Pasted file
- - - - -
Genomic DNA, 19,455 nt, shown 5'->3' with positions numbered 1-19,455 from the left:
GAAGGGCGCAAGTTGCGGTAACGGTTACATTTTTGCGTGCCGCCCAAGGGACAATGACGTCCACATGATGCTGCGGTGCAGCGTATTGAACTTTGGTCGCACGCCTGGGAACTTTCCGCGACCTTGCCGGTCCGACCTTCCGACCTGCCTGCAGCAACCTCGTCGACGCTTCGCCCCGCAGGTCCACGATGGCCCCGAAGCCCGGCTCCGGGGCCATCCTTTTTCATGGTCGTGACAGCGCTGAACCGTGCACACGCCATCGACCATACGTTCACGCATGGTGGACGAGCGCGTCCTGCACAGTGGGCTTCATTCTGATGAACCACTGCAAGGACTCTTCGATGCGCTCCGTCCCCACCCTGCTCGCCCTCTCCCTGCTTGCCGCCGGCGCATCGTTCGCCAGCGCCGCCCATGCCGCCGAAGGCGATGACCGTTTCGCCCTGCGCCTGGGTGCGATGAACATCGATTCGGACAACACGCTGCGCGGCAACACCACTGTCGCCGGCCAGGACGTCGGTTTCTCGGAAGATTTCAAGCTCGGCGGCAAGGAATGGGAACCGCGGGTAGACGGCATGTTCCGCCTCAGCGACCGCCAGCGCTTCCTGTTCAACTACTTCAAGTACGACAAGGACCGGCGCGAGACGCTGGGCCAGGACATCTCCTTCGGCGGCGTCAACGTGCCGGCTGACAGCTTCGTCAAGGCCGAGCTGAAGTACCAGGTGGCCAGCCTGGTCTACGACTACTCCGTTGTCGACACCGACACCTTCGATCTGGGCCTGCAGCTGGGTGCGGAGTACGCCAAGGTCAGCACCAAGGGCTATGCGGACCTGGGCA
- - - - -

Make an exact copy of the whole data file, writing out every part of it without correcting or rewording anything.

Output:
Genomic DNA, 19,455 nt, shown 5'->3' with positions numbered 1-19,455 from the left:
GAAGGGCGCAAGTTGCGGTAACGGTTACATTTTTGCGTGCCGCCCAAGGGACAATGACGTCCACATGATGCTGCGGTGCAGCGTATTGAACTTTGGTCGCACGCCTGGGAACTTTCCGCGACCTTGCCGGTCCGACCTTCCGACCTGCCTGCAGCAACCTCGTCGACGCTTCGCCCCGCAGGTCCACGATGGCCCCGAAGCCCGGCTCCGGGGCCATCCTTTTTCATGGTCGTGACAGCGCTGAACCGTGCACACGCCATCGACCATACGTTCACGCATGGTGGACGAGCGCGTCCTGCACAGTGGGCTTCATTCTGATGAACCACTGCAAGGACTCTTCGATGCGCTCCGTCCCCACCCTGCTCGCCCTCTCCCTGCTTGCCGCCGGCGCATCGTTCGCCAGCGCCGCCCATGCCGCCGAAGGCGATGACCGTTTCGCCCTGCGCCTGGGTGCGATGAACATCGATTCGGACAACACGCTGCGCGGCAACACCACTGTCGCCGGCCAGGACGTCGGTTTCTCGGAAGATTTCAAGCTCGGCGGCAAGGAATGGGAACCGCGGGTAGACGGCATGTTCCGCCTCAGCGACCGCCAGCGCTTCCTGTTCAACTACTTCAAGTACGACAAGGACCGGCGCGAGACGCTGGGCCAGGACATCTCCTTCGGCGGCGTCAACGTGCCGGCTGACAGCTTCGTCAAGGCCGAGCTGAAGTACCAGGTGGCCAGCCTGGTCTACGACTACTCCGTTGTCGACACCGACACCTTCGATCTGGGCCTGCAGCTGGGTGCGGAGTACGCCAAGGTCAGCACCAAGGGCTATGCGGACCTGGGCA